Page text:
ORIGIN late 16th cent.: plural of obsolete mathematic [mathematics,] from Old French mathematique, from Latin (ars) mathematica ‘mathematical (art),’ from Greek mathēmatikē (tekhnē), from the base of manthanein ‘learn.’

Wednesday, March 25, 2009

"Old" Taxes

I listen to a lot of Milwaukee radio (I live between Chicago & Milwaukee). They were talking about some taxes that have not been raised in 40 years (beer tax in WI) & parking meter fees (10 years).

Politicians used the excuse that they haven't been raised in so long; it was time to do it (beer tax not yet up but the parking fees increased 100% in parts of Milwaukee).

It is interesting that pols believe in any way to increase the taxes but no reduction in services or gov workers. When times are good governments increase their spending but when times are not good they only consider increases in taxes. In my opinion, just because taxes have not increased in years is a valid reason to increase them. I guess I will never be a politician!

The aging process has you firmly in its grasp if you never get the urge to throw a snowball. ~Doug Larson

Age is an issue of mind over matter. If you don't mind, it doesn't matter. ~Mark Twain

Age does not diminish the extreme disappointment of having a scoop of ice cream fall from the cone. ~Jim Fiebig

OLD, (adj) In that stage of usefulness which is not inconsistent with general inefficiency, as an old man. Discredited by lapse of time and offensive to the popular taste, as an old book.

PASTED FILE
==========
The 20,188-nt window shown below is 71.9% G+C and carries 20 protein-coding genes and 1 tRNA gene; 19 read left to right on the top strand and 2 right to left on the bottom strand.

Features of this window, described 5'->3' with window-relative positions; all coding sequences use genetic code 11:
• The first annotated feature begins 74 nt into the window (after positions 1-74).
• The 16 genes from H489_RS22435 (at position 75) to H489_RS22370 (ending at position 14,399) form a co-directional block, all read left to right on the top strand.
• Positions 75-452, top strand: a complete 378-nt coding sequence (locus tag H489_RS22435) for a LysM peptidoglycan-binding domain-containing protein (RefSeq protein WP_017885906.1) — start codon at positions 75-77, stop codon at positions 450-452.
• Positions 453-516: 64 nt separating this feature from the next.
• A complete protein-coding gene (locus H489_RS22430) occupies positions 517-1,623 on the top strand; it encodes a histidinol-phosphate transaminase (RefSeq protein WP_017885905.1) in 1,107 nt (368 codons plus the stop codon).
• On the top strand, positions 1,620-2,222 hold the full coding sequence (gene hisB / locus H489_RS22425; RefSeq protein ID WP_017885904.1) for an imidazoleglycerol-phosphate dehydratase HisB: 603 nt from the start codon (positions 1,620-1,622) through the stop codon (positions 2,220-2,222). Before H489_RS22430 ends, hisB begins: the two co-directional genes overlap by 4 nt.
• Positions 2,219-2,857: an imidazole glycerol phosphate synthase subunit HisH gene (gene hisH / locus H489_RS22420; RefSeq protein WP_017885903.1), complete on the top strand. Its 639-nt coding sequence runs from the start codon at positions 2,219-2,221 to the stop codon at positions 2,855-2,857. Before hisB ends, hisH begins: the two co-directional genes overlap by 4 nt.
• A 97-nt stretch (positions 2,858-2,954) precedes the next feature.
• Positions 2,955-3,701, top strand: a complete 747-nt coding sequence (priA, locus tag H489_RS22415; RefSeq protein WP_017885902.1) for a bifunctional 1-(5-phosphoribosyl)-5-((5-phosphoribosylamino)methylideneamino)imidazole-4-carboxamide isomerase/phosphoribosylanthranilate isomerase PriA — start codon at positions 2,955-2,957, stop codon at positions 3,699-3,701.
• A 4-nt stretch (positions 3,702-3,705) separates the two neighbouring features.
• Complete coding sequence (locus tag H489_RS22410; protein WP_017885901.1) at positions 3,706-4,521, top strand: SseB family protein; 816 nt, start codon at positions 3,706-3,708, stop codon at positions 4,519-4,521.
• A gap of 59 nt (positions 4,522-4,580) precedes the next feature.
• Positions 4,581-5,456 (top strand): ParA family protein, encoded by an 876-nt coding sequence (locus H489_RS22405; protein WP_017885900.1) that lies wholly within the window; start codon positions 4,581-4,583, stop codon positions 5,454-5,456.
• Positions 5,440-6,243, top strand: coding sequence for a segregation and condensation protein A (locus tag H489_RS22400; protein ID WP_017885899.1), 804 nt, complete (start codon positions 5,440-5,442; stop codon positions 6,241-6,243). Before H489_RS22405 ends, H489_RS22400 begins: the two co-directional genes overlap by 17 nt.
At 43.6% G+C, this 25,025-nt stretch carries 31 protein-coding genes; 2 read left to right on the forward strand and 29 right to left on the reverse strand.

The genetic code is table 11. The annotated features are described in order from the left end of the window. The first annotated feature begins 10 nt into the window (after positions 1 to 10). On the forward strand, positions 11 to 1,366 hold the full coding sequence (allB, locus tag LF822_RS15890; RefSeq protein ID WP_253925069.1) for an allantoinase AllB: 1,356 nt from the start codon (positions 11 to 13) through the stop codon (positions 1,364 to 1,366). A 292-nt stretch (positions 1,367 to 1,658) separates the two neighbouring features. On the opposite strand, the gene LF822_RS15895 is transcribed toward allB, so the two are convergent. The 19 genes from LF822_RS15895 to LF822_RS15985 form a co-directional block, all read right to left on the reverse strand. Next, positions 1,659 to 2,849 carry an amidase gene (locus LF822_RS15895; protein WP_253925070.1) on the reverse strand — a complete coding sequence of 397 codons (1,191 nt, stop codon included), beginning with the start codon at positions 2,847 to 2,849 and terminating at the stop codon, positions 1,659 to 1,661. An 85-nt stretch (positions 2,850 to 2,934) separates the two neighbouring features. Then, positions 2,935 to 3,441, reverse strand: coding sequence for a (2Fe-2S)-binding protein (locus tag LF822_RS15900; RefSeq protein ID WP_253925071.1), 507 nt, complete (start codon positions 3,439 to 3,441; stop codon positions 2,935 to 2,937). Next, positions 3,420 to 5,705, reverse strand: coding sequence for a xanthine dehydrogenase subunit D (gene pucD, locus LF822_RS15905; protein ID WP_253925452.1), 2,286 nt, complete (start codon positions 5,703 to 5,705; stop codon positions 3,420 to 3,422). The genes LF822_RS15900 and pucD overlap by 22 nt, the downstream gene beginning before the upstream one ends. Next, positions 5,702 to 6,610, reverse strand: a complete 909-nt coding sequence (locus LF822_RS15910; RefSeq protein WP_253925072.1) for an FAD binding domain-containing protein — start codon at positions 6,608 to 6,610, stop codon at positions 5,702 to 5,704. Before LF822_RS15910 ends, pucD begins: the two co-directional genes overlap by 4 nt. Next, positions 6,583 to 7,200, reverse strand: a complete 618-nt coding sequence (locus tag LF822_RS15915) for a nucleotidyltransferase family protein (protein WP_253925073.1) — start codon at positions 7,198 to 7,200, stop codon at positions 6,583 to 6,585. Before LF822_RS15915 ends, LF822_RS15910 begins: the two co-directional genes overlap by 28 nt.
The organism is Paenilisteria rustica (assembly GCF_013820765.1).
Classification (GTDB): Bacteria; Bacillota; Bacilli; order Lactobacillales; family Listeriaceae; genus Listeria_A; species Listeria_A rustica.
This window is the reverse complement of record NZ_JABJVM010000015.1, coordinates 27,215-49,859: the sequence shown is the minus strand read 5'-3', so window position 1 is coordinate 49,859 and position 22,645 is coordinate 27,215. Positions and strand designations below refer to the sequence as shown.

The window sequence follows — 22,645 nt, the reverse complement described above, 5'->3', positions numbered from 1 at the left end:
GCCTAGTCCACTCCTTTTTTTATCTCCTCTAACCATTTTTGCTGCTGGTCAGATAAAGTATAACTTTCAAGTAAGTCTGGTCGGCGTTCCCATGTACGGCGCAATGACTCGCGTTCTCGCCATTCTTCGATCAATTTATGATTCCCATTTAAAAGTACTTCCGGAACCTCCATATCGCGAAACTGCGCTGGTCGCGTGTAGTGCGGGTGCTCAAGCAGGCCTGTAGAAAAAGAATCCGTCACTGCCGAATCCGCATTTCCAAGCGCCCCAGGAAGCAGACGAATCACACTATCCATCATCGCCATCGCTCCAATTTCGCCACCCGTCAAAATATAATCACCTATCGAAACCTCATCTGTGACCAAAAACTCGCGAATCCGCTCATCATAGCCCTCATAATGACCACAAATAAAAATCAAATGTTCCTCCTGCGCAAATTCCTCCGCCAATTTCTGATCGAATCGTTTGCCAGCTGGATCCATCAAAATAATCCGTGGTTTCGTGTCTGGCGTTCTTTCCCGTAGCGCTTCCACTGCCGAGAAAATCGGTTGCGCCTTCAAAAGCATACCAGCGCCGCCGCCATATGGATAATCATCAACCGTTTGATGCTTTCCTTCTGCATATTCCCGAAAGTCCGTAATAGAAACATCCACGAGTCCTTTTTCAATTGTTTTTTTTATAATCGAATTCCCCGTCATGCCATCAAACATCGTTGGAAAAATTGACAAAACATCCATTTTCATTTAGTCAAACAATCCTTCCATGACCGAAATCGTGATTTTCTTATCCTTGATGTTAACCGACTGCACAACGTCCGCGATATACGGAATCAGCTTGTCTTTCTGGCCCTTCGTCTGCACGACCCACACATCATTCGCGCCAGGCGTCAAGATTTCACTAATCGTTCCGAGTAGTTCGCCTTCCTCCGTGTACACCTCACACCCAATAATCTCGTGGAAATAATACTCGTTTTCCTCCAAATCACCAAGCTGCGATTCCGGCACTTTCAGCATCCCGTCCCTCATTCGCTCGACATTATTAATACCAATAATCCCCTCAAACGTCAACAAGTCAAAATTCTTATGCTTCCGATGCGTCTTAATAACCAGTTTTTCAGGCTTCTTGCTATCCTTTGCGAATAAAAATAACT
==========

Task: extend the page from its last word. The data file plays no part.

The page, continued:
"Old books? The devil take them!" Goby said.
"Fresh every day must be my books and bread."
Nature herself approves the Goby rule
And gives us every moment a fresh fool.
Harley Shum (DD)

Monday, March 23, 2009

Toxic Assets

"Buy Toxic Assets poison your financial future!" Just think of the marketing campaign for the sale of "Toxic Assets"!

You can have lawyers advertise "Were you forced to buy Toxic Assets? Dial 1-800-Sue-the Gov or go to suethegov.com"

Insurance salesmen : "Don't have any money because you were poisoned by toxic assets? Call 1-800-SafeAsset!"

Pharmaceutical ads : "Buy Toxic Assets to smooth over your upset finances! Side effects include no money, suicidal tendencies (jumping out of tall buildings), constrictive investments! Contact your financial adviser if your have any of these symptoms : rational thought, money sense, a mind!"

toxic (adj) poisonous : the dumping of toxic waste • of or relating to poison • caused by poison ORIGIN mid 17th cent.: from medieval Latin toxicus ‘poisoned,’ from Latin toxicum ‘poison,’ from Greek toxikon (pharmakon) ‘(poison for) arrows,’ from toxon ‘bow.’

Saturday, March 21, 2009


I think it is ridiculous that Congress (House)  is passing a law to tax the bonuses of the AIG crooks.  It is my understanding that it is illegal to do so; to target individuals retroactively for their (Congress's) mistakes.

Congress knew it was happening before it occurred & changed the language in the Porkulus bill to allow it.  Only Congress would do something this stupid!  I am outraged that we are paying the bonuses but who would not accept them (bonuses) if offered.  One extremely corrupt politician (MA congressman) wants to publish the bonus-ees addresses; even though he kept Fanny Mae & Freddie Mac going & forced (passed legislation) banks to loan to uncredit-worthy people.

It amazes me that people keep electing these fools (you can't blame me everyone that I voted for did not get elected)!

Politicians are like diapers. They both need changing regularly and for the same reason.

There are many men of principle in both parties in America, but there is no party of principle. ~Alexis de Tocqueville